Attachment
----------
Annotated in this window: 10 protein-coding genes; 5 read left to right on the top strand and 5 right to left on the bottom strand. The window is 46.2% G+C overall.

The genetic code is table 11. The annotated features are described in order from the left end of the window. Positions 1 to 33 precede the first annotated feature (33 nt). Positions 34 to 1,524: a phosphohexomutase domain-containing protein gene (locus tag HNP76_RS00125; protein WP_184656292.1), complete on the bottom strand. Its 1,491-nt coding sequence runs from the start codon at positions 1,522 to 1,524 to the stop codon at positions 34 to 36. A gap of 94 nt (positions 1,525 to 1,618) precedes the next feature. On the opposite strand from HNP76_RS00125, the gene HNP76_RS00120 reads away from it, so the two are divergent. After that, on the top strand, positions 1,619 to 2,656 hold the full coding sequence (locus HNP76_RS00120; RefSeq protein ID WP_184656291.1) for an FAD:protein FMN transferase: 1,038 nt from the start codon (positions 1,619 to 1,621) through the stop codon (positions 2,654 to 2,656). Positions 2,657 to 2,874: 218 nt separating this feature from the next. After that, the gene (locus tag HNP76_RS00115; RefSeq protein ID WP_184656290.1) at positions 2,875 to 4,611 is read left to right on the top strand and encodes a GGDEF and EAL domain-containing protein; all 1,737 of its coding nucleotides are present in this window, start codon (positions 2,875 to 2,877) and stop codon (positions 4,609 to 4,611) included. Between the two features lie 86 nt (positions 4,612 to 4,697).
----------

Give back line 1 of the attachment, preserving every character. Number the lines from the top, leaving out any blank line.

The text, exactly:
Annotated in this window: 10 protein-coding genes; 5 read left to right on the top strand and 5 right to left on the bottom strand. The window is 46.2% G+C overall.